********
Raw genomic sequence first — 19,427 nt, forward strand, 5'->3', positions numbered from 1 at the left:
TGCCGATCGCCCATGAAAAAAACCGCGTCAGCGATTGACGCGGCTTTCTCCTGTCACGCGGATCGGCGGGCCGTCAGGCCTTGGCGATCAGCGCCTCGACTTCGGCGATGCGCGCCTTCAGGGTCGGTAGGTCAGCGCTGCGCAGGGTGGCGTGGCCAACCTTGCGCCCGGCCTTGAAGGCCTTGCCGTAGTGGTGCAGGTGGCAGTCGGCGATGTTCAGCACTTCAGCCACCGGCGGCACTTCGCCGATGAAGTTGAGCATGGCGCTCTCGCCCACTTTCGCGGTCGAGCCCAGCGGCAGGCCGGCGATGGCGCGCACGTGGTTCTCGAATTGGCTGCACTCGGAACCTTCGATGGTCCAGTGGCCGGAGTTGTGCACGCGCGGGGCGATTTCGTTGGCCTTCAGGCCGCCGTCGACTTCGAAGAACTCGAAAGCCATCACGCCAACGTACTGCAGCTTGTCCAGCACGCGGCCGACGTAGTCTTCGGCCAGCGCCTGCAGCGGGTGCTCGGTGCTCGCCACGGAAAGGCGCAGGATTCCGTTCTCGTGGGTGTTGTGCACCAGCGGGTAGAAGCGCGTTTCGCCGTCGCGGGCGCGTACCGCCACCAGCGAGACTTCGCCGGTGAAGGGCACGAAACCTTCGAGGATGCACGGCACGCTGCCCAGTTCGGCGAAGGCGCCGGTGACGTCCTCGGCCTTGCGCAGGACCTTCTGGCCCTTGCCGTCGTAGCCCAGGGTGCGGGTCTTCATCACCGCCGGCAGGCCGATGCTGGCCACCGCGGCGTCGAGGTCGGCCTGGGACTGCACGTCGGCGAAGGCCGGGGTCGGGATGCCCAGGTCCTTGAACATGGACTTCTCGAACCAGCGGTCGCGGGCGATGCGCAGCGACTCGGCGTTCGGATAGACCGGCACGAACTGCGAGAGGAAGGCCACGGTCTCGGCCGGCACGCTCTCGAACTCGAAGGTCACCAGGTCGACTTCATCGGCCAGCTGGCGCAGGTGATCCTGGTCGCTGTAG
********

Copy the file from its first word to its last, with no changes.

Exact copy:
Raw genomic sequence first — 19,427 nt, forward strand, 5'->3', positions numbered from 1 at the left:
TGCCGATCGCCCATGAAAAAAACCGCGTCAGCGATTGACGCGGCTTTCTCCTGTCACGCGGATCGGCGGGCCGTCAGGCCTTGGCGATCAGCGCCTCGACTTCGGCGATGCGCGCCTTCAGGGTCGGTAGGTCAGCGCTGCGCAGGGTGGCGTGGCCAACCTTGCGCCCGGCCTTGAAGGCCTTGCCGTAGTGGTGCAGGTGGCAGTCGGCGATGTTCAGCACTTCAGCCACCGGCGGCACTTCGCCGATGAAGTTGAGCATGGCGCTCTCGCCCACTTTCGCGGTCGAGCCCAGCGGCAGGCCGGCGATGGCGCGCACGTGGTTCTCGAATTGGCTGCACTCGGAACCTTCGATGGTCCAGTGGCCGGAGTTGTGCACGCGCGGGGCGATTTCGTTGGCCTTCAGGCCGCCGTCGACTTCGAAGAACTCGAAAGCCATCACGCCAACGTACTGCAGCTTGTCCAGCACGCGGCCGACGTAGTCTTCGGCCAGCGCCTGCAGCGGGTGCTCGGTGCTCGCCACGGAAAGGCGCAGGATTCCGTTCTCGTGGGTGTTGTGCACCAGCGGGTAGAAGCGCGTTTCGCCGTCGCGGGCGCGTACCGCCACCAGCGAGACTTCGCCGGTGAAGGGCACGAAACCTTCGAGGATGCACGGCACGCTGCCCAGTTCGGCGAAGGCGCCGGTGACGTCCTCGGCCTTGCGCAGGACCTTCTGGCCCTTGCCGTCGTAGCCCAGGGTGCGGGTCTTCATCACCGCCGGCAGGCCGATGCTGGCCACCGCGGCGTCGAGGTCGGCCTGGGACTGCACGTCGGCGAAGGCCGGGGTCGGGATGCCCAGGTCCTTGAACATGGACTTCTCGAACCAGCGGTCGCGGGCGATGCGCAGCGACTCGGCGTTCGGATAGACCGGCACGAACTGCGAGAGGAAGGCCACGGTCTCGGCCGGCACGCTCTCGAACTCGAAGGTCACCAGGTCGACTTCATCGGCCAGCTGGCGCAGGTGATCCTGGTCGCTGTAG